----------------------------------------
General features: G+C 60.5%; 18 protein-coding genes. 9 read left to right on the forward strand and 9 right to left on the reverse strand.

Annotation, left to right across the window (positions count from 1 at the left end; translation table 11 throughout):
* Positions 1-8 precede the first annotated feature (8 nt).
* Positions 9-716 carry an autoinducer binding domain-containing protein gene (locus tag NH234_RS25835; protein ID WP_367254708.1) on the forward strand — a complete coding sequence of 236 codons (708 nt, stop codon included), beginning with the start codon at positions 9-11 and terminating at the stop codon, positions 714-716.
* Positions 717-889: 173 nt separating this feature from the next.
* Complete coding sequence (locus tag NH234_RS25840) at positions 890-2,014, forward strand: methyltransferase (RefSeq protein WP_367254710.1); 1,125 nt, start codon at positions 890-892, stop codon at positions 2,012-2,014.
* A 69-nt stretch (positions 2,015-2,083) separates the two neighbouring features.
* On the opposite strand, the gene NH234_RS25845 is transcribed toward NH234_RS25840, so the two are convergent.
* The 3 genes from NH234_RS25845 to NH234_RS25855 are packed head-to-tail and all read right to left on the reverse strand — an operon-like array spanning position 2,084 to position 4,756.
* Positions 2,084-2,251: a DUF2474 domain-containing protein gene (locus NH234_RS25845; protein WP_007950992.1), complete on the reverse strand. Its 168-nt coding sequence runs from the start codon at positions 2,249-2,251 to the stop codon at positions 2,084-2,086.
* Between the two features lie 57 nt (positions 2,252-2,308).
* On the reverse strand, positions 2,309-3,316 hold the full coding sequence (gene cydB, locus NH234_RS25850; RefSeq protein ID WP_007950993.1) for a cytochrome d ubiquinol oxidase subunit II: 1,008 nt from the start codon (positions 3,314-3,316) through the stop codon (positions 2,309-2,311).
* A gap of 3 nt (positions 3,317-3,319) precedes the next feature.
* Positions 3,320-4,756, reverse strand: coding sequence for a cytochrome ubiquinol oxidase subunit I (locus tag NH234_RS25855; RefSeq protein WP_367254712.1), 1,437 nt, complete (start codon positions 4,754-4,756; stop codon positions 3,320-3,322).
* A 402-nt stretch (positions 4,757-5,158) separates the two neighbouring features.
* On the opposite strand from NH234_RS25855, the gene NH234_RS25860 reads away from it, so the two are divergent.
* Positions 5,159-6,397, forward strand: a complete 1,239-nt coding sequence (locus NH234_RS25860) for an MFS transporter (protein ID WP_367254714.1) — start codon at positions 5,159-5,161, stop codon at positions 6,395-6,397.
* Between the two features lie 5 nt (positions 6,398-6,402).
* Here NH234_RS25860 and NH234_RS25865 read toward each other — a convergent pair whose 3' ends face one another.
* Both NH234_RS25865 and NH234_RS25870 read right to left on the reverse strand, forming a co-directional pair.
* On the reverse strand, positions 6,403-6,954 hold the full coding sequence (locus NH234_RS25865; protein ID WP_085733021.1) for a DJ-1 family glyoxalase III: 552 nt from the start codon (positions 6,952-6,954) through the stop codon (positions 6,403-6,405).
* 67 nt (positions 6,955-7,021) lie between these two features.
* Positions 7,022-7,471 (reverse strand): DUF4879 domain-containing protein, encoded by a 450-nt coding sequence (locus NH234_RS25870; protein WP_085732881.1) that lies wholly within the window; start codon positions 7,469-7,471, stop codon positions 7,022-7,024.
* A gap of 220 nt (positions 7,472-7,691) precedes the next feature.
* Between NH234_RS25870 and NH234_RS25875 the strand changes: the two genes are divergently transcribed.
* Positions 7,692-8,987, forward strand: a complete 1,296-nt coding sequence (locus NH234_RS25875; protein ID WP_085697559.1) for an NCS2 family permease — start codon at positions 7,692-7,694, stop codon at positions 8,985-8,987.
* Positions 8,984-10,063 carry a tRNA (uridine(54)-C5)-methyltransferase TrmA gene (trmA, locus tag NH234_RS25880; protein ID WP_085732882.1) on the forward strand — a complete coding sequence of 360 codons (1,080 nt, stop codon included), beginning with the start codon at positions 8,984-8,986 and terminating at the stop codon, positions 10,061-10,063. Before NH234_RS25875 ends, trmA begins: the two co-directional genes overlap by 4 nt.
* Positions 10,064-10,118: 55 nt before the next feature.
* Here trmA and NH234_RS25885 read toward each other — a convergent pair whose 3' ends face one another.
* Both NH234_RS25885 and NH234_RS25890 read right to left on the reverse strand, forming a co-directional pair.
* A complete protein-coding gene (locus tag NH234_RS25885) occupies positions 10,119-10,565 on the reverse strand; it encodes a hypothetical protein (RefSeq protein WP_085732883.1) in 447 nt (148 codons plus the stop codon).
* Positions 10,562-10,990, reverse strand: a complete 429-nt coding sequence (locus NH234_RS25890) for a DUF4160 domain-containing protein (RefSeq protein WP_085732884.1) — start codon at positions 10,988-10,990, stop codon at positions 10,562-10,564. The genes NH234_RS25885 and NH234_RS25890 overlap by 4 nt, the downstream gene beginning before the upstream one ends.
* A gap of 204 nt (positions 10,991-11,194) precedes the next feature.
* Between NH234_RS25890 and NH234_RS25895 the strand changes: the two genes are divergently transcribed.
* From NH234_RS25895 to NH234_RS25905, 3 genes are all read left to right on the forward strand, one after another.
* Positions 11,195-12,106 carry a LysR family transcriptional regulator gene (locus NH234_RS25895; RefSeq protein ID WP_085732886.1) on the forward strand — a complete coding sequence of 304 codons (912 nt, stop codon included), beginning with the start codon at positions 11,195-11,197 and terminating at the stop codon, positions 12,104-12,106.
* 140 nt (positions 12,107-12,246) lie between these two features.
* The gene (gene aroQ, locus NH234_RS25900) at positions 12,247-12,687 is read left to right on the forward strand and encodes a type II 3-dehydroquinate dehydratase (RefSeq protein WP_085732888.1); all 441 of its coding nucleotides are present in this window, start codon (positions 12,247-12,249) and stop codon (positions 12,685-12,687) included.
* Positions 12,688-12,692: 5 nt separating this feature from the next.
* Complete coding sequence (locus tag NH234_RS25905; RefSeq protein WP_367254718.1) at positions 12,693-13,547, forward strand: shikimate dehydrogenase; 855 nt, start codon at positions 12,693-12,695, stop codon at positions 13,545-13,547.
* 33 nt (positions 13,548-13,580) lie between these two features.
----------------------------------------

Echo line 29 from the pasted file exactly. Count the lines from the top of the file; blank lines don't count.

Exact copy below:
* Here trmA and NH234_RS25885 read toward each other — a convergent pair whose 3' ends face one another.